For now, use the move cursor to position the ground layer at the bottom of the screen. Right-click off the asset to commit it to the layer. Currently, the ground is above the top layer, overlapping the character sprite. To change the order of the layers, use the up and down arrows in the Layers Panel. Clicking the arrows adjusts the position of the currently active layer. With Layer 2 selected, click the down arrow to move it to the bottom.
There are two more assets to import to complete the scene. Each need to be imported to separate layers. Click the New Layer button to make a third layer. Go to Edit>Import, select mountains.png, and click Open. Position the mountains so they sit on top of the ground tiles, then right-click off of them to commit them to the layer. Again, this layer is currently above everything else in the frame, so use the down arrow in the Layers Panel to move it to the bottom of the stack.
Notice that even though there are only a few layers, the colours in the image become desaturated (less intense) as they recede farther into the background. This is an example of atmospheric perspective. Though it looks transparent, air is actually composed of a mixture of molecules. The further away an object is, the greater the amount of molecules to see through, which start to obscure the colours. This is easier to observe on a foggy day, or if when snorkelling underwater. Size also visibly reduces with distance, which is why the mountains appear small in relation to the sprite. Both size and saturation can be used to enhance the illusion of depth in your images.
Create another layer for the final asset we need to import, then go to Edit>Import, select background.png, and click Open. The background image should take up the entirety of the canvas, so make sure it’s centred, then right-click off of it to commit it to the layer. Use the down arrow in the Layers Panel to move the layer to the bottom of the stack to finish the first frame.
To add frames to a file use the Add Frame button
in the bottom-left of the toolbar. This adds a frame to the timeline at the bottom of the screen. However, instead of starting with a new blank frame and having to import all of the layers again, we use the Duplicate Frame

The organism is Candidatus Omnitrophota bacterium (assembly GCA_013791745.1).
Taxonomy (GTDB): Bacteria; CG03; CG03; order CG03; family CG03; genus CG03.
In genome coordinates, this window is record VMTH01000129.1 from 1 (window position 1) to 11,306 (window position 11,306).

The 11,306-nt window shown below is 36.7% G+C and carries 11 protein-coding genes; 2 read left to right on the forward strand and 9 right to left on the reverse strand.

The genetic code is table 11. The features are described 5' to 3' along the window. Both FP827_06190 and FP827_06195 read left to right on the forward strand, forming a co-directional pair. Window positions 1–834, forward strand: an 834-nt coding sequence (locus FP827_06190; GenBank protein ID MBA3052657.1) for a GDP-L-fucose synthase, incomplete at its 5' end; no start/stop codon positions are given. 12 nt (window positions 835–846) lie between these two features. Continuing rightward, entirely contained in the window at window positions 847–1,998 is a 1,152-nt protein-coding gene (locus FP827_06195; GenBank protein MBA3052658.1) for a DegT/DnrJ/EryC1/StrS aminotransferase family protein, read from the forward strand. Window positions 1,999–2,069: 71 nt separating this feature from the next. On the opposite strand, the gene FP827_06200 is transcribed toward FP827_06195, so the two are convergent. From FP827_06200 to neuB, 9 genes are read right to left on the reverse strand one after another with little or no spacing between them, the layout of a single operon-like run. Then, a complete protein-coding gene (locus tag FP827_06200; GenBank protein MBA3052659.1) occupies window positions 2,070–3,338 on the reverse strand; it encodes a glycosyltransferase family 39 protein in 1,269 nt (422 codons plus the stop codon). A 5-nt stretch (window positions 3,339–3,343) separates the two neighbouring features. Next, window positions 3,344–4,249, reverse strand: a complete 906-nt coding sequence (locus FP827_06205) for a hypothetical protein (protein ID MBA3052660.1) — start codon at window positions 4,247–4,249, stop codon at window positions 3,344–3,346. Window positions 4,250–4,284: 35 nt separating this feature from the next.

button to make a copy of the currently selected frame, along with all of its layers. After duplicating the frame, select the layer with the character sprite (which should be Layer 1, by default). Press CTRL+A to select all of the canvas, then press Delete. Now go to Edit>Import, select mahaha2.png, and click Open. This completes the second frame.
Repeat the process for frame three, duplicating the frame, selecting and deleting the character layer, then importing mahaha3.png. Duplicate the frame one last time, select and delete the character layer, and import mahaha4.png. These four frames compose the base of your animation.
Parallax scrolling is generally handled programmatically within the code of a game or application. When working with parallax scrolling in a single image, the size of the frame is important to ensure the background elements scroll properly and wrap around without any timing issues. Our image is 32×32 pixels, so the rates at which the background elements are moved by should be a factor of 32. To keep the frame count lower, we will move the mountains by 4 pixels (4px), and the ground by 8 pixels (8px). 32 divided by 4 is 8, so a total of eight total frames are needed to properly loop the background animation.
We’ve already established the four frames we need for our walking sequence, so we’ll duplicate those one at a time. Select Frame 1 from the bottom timeline, then press the duplicate frame button. By default, the duplicated frame is added to the end of the timeline. That’s exactly where we want it, but if you ever have frames that are out of order, simply click and drag them within the timeline to adjust their order. Now select and duplicate Frame 2, then Frame 3, and lastly Frame 4.
The process gets a bit tricky now, as we start shifting the background layers by precise amounts and filling in the gaps created by moving them. It’s not difficult, but you do need to pay attention, otherwise you can end up with jerky or stuttering motion in your animation.